As earlier we have mentioned that BG42 has been discontinued and CARPENTER produces it under the name CTS-B75P, it is beneficial to know if CTS-B75P is a good steel for making knives.

Tim Britton BG42 steel knife
Tim Britton BG42 steel knife

Is CTS-B75P steel good for making knives?

CTS-B75P steel walks a tightrope between legend and reality. In theory, it’s the spiritual successor to the revered BG42, known for its phenomenal edge retention, excellent corrosion resistance, and impressive toughness. However, the reality is slightly more nuanced.

It offers a similar performance to BG42, holding its edge superbly and shrugging off rust with ease. Its toughness ensures it can handle demanding tasks without chipping or breaking. The catch? It’s technically a different steel, and some users report subtle performance variations compared to the legendary BG42. Additionally, it shares BG42’s scarcity, potentially impacting price and availability.

So, is CTS-B75P good for knives? Absolutely! It lives up to the BG42 legacy in many ways, making it a fantastic choice for demanding use. However, be prepared for potential price premiums and slight performance differences compared to its mythical predecessor. If budget and absolute authenticity aren’t your top concerns, CTS-B75P can be a truly exceptional blade steel.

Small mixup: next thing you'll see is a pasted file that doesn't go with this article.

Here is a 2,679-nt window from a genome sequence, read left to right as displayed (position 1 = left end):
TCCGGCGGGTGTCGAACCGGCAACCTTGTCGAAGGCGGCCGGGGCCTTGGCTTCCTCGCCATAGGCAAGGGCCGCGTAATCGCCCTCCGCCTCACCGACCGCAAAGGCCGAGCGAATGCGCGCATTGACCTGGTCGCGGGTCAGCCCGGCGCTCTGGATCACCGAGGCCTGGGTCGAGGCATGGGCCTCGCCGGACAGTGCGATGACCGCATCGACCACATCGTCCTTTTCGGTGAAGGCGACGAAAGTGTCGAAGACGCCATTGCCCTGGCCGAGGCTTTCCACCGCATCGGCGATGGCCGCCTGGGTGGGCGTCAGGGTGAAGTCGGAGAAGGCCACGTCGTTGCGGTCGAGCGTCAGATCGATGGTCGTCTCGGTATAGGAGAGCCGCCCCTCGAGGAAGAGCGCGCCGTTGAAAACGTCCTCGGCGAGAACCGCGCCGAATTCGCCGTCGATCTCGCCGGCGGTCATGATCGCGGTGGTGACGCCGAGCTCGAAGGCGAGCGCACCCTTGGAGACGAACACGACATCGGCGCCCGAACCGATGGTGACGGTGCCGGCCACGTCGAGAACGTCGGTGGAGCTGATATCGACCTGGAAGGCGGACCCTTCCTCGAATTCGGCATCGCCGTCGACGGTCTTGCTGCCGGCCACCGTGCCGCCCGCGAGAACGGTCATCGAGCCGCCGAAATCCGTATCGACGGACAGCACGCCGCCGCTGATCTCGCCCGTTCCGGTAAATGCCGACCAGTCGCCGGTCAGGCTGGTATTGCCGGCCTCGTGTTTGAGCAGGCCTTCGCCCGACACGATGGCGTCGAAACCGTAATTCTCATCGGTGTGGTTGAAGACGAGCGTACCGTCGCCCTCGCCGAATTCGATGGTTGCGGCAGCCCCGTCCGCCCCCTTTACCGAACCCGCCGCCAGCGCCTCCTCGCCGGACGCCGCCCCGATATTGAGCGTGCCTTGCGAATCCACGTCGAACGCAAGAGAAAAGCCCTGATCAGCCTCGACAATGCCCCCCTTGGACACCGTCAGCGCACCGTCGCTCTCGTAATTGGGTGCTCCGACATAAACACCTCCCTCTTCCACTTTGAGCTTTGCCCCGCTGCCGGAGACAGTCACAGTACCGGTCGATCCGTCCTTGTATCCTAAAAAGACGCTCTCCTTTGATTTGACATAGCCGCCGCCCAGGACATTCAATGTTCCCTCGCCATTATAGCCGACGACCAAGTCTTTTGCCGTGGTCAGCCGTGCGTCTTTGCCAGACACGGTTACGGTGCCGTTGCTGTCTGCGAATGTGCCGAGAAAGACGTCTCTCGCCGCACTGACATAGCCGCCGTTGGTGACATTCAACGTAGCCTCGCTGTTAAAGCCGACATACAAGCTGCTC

Buck 400 BG42 steel knife
Buck 400 BG42 steel knife

BG42 steel equivalent

CPM S30V steel is the closest to BG42/CTS-B75P steel in terms of corrosion resistance, hardness, wear resistance and toughness.

Both are top-of-the-line stainless steels that resist rust, stay sharp for ages, and can handle tough tasks without chipping. Basically, they’re both rockstars!

But here’s the kicker: S30V wins the “easy to sharpen” award, even though it’s just as hard and tough. This means you can keep it razor-sharp without needing fancy tools or skills.

So, if you want a knife that’s super strong, rust-resistant, and stays sharp forever, but don’t want to struggle with sharpening, S30V is the way to go! It might even be better than the old BG42 in this respect.

Related: K390 knife steel review

Conclusion: Is BG42 steel good for knives?

Writing this article was a bit of a different experience, after all, I was dealing with a “ghost steel” so to speak, that has effectively disappeared from the market.

Nevertheless, it is interesting to follow the developments and compare them with the new and latest generation of high-tech steels (S30V, S90V…) available today, which combine properties that were unthinkable 2 or 3 decades ago.

Nevertheless, collectors who want to own a BG42 knife have to dig deep into their pockets. If it is only about the properties, and the price-performance ratio, then you are probably best served with an S30V knife, because even CTS-B75P knives have significantly higher prices.